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The U.S. military said Sunday it launched airstrikes against ISIS in western Iraq in an effort to prevent its fighters from capturing the vital Haditha dam. "We conducted these strikes to prevent terrorists from further threatening the security of the dam, which remains under control of Iraqi Security Forces, with support from Sunni tribes," Pentagon Press Secretary Rear Admiral John Kirby said in a statement. The dam - Iraq's second-biggest - is a major source of water and electrical power and the air strikes were made at the request of the Iraqi government, he said.
ISIS fighters were battling last month to capture the facility, which has six power generators located alongside Iraq's second-largest reservoir. But, despite their attacks, Iraqi forces there backed up by local Sunni tribes have been able to hold them off. Earlier this year, the group gained control of the Fallujah Dam on the Euphrates River and the militants used it as a weapon, opening it to flood downriver when government forces moved in on the city.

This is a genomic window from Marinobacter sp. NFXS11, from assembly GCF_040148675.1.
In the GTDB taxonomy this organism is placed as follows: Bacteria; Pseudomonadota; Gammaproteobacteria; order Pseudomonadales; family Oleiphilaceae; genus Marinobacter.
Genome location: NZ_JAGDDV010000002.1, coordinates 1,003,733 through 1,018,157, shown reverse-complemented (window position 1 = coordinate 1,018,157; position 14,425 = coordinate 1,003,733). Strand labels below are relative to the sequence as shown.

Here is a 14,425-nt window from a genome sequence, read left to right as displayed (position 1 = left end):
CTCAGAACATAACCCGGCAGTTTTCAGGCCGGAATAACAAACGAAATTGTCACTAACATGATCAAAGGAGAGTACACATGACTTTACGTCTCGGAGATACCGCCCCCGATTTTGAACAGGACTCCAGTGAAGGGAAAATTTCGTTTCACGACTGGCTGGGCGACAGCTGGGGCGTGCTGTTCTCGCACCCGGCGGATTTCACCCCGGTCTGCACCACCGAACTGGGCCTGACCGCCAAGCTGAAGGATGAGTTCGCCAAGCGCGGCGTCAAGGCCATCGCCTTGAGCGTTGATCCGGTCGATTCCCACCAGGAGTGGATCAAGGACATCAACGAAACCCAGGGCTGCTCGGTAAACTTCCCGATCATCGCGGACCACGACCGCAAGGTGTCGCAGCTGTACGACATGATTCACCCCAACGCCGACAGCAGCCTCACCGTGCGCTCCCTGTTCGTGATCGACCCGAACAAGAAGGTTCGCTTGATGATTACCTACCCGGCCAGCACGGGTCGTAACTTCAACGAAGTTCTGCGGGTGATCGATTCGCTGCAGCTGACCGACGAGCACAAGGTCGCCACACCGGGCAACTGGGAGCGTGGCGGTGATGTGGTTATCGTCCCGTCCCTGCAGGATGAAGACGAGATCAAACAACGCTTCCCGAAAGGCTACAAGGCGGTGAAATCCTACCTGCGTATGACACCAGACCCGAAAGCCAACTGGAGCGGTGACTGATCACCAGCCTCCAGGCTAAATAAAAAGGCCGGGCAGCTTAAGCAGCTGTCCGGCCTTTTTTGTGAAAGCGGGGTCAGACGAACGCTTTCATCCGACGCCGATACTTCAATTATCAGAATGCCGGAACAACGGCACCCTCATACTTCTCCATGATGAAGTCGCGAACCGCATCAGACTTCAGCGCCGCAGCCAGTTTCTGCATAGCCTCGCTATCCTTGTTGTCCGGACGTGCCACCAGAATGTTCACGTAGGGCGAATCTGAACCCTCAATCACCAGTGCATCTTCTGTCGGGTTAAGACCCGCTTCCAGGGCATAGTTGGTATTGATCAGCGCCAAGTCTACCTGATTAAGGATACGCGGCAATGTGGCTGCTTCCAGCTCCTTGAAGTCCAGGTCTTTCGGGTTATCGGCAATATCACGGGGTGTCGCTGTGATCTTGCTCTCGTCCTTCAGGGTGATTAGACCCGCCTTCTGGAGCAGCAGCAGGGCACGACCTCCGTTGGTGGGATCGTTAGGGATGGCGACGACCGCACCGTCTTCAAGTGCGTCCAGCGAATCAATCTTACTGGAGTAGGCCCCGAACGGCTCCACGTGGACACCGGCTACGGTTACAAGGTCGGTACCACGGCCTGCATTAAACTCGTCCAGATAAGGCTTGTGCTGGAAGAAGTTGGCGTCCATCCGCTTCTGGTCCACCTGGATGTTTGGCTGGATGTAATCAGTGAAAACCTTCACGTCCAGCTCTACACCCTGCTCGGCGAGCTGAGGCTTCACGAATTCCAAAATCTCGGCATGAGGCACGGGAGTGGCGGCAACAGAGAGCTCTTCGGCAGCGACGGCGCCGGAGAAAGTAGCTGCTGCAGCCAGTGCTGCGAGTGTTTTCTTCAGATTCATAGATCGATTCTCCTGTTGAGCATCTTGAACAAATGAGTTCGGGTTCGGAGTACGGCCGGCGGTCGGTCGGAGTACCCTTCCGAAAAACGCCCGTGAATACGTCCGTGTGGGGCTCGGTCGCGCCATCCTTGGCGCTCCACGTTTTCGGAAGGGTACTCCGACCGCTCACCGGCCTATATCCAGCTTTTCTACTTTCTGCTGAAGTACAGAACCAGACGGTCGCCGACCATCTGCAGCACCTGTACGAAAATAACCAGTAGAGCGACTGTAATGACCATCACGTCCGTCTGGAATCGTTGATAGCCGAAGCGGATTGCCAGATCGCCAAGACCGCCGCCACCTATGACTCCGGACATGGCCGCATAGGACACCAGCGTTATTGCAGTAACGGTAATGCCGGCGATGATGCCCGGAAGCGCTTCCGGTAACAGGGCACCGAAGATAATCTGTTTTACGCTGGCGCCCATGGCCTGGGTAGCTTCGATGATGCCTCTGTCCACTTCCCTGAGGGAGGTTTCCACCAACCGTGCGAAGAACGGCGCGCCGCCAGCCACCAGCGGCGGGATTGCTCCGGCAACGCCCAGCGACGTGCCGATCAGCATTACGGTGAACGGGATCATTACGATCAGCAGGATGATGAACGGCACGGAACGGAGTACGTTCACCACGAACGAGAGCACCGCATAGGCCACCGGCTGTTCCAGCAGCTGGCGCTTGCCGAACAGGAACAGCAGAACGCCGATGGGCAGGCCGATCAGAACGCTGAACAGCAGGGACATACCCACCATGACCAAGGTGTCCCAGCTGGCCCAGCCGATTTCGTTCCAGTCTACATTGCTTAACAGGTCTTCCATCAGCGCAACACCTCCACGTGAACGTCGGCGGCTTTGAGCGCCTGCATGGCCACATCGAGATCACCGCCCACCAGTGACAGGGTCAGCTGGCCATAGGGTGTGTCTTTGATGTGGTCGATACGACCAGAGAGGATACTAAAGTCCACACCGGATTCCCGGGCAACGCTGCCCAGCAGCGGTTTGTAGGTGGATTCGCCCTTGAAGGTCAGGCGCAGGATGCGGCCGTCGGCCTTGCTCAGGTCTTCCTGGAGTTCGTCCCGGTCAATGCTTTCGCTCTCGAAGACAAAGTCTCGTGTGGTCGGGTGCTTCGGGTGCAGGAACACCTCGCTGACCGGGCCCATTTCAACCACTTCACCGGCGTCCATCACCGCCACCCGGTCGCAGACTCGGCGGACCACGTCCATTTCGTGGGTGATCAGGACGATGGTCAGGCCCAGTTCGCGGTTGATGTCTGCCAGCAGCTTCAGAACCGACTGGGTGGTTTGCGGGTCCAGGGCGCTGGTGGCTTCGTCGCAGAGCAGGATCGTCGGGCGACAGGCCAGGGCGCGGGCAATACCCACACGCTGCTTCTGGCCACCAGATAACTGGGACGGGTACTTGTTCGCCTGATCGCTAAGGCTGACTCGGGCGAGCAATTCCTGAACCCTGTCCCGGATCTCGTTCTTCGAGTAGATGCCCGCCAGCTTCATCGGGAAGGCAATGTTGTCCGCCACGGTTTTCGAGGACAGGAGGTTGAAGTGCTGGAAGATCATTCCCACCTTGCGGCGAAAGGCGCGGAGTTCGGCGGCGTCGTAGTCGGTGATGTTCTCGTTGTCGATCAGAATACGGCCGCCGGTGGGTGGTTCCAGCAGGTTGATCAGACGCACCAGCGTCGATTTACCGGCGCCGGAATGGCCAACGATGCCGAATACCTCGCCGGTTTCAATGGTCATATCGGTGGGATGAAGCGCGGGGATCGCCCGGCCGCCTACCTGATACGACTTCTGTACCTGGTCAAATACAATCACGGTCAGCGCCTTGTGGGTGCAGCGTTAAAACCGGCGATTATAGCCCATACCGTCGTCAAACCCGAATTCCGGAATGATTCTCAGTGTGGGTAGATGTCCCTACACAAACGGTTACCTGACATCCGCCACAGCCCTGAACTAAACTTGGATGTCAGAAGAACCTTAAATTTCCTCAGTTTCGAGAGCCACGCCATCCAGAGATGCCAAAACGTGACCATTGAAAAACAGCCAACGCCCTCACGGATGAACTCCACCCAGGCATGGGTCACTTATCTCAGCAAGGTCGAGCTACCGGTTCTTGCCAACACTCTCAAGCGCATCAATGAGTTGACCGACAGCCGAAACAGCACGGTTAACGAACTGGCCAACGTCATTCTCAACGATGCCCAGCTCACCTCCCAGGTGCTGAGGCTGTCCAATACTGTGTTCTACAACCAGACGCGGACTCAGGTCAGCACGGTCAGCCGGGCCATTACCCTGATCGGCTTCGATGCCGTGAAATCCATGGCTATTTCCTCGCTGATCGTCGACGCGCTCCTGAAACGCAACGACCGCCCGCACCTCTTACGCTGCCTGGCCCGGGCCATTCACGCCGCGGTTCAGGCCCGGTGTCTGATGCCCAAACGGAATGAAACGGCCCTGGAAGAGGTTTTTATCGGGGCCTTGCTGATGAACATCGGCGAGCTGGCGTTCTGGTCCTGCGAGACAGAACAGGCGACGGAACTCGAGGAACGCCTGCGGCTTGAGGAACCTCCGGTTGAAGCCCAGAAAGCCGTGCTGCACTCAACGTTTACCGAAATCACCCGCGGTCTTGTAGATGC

Water is a precious commodity in Iraq, a largely desert country of 32.5 million people. The decline of water levels in the Euphrates over recent years has led to electricity shortages in towns south of Baghdad, where steam-powered generators depend entirely on water levels. On Friday and Saturday, the U.S. used a mix of attack aircraft, fighter jets and drones to conduct two airstrikes around Irbil.
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The Associated Press contributed to this report.